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Justice Department Recovers Over $2.2 Billion from False Claims Act Cases in Fiscal Year 2020

Below is a clip from The Justice Department, full article here: https://www.justice.gov/opa/pr/justice-department-recovers-over-22-billion-false-claims-act-cases-fiscal-year-2020

The Department of Justice obtained more than $2.2 billion in settlements and judgments from civil cases involving fraud and false claims against the government in the fiscal year ending Sept. 30, 2020, Acting Assistant Attorney General Jeffrey Bossert Clark of the Department of Justice’s Civil Division announced today.  Recoveries since 1986, when Congress substantially strengthened the civil False Claims Act, now total more than $64 billion.

“Even in the face of a nationwide pandemic, the department’s dedicated employees continued to investigate and litigate cases involving fraud against the government and to ensure that citizens’ tax dollars are protected from abuse and are used for their intended purposes,” said Acting Assistant Attorney General Clark.  “The continued success of the department’s False Claims Act enforcement efforts are a testament to the dedication of the civil servants who pursue these important cases as well as to the fortitude of whistleblowers who report fraud.”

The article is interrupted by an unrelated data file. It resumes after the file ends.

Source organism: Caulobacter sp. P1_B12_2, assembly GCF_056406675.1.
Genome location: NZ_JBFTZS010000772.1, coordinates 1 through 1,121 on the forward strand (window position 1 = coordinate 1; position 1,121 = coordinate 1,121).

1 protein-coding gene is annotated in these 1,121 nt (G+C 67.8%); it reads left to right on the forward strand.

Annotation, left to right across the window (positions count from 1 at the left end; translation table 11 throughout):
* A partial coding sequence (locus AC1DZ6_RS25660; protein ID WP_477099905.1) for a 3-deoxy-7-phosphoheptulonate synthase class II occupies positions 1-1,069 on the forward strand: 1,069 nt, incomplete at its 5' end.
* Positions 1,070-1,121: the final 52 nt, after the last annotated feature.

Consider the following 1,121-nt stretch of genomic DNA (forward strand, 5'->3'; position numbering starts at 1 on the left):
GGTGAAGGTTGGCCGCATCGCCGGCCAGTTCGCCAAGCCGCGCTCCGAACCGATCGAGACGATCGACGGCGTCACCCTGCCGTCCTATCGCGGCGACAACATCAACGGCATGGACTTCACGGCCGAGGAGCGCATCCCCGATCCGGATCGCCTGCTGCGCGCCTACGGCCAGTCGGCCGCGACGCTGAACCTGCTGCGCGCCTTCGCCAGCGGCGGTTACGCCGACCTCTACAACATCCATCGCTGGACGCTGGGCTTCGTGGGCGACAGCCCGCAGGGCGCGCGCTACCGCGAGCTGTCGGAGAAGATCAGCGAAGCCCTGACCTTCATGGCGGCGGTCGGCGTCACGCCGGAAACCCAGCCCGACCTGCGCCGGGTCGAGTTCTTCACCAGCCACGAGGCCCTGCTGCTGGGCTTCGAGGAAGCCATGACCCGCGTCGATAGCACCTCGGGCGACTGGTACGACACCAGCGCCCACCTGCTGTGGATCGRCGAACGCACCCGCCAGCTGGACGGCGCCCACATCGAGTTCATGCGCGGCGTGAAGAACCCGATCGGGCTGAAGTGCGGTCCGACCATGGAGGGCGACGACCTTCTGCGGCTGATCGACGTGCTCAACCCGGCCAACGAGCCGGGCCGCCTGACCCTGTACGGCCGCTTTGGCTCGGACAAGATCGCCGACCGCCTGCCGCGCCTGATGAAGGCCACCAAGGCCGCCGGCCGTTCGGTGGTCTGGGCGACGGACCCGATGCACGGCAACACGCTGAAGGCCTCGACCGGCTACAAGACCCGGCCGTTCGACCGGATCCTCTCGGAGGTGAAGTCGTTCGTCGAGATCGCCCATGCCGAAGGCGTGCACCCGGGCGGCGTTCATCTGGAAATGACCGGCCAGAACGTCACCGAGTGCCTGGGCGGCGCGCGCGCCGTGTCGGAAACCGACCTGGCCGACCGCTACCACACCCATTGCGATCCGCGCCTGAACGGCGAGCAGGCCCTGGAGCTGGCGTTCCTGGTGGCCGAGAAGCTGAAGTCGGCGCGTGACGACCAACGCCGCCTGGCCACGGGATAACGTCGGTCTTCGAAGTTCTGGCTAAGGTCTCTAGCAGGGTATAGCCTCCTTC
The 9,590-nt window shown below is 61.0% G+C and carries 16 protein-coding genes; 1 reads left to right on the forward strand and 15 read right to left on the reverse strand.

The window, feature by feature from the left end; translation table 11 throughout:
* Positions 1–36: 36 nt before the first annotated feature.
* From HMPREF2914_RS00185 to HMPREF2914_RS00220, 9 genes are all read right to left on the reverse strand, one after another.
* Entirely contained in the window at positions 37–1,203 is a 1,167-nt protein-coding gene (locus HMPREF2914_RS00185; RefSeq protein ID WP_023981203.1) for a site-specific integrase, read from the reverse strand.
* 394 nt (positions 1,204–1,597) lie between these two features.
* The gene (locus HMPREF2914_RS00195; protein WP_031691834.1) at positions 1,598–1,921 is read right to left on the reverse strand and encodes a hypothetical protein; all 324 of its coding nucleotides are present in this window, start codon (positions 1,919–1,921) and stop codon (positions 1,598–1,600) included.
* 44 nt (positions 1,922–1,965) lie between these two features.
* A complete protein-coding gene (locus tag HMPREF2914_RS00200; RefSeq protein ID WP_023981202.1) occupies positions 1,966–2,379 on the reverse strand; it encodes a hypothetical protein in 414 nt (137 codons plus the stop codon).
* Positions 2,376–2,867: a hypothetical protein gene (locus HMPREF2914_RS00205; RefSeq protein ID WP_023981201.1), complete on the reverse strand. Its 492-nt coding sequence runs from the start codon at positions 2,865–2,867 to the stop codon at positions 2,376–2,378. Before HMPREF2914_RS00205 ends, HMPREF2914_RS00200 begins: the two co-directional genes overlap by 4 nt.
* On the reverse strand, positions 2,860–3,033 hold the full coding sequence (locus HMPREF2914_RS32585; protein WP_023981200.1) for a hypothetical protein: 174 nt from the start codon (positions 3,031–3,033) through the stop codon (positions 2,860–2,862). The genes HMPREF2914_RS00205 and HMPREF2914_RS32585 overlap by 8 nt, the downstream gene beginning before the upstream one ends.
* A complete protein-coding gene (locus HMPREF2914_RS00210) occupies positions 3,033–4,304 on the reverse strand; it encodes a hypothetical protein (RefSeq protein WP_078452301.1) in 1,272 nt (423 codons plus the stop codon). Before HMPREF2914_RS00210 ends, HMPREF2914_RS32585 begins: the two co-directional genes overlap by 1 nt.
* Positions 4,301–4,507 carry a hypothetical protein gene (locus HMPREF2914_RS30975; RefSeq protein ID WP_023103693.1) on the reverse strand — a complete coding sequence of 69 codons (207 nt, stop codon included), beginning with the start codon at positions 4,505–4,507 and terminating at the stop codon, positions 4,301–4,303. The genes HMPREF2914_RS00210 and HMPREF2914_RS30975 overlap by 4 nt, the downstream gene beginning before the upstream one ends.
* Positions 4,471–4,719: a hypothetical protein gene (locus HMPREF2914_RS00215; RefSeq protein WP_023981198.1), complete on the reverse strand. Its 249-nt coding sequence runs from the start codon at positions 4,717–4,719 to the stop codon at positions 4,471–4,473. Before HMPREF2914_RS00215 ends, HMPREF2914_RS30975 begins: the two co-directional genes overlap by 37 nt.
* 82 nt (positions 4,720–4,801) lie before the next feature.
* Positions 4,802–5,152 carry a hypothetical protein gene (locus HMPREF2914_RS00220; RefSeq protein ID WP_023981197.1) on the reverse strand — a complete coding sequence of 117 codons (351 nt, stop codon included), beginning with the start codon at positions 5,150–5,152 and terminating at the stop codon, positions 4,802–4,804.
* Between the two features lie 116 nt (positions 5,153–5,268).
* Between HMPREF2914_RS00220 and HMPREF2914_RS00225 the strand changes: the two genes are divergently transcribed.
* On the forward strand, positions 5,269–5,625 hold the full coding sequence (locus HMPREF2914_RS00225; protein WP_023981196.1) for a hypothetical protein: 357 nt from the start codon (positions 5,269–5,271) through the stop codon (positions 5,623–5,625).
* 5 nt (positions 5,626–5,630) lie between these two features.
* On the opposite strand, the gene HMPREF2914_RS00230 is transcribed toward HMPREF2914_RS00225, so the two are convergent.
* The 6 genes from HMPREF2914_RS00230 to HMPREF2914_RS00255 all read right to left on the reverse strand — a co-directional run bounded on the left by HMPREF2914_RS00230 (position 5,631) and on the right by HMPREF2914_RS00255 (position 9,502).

Of the more than $2.2 billion in settlements and judgments recovered by the Department of Justice this past fiscal year, over $1.8 billion relates to matters that involved the health care industry, including drug and medical device manufacturers, managed care providers, hospitals, pharmacies, hospice organizations, laboratories, and physicians.  The amounts included in the $1.8 billion reflect only federal losses, and, in many of these cases, the department was instrumental in recovering additional tens of millions of dollars for state Medicaid programs.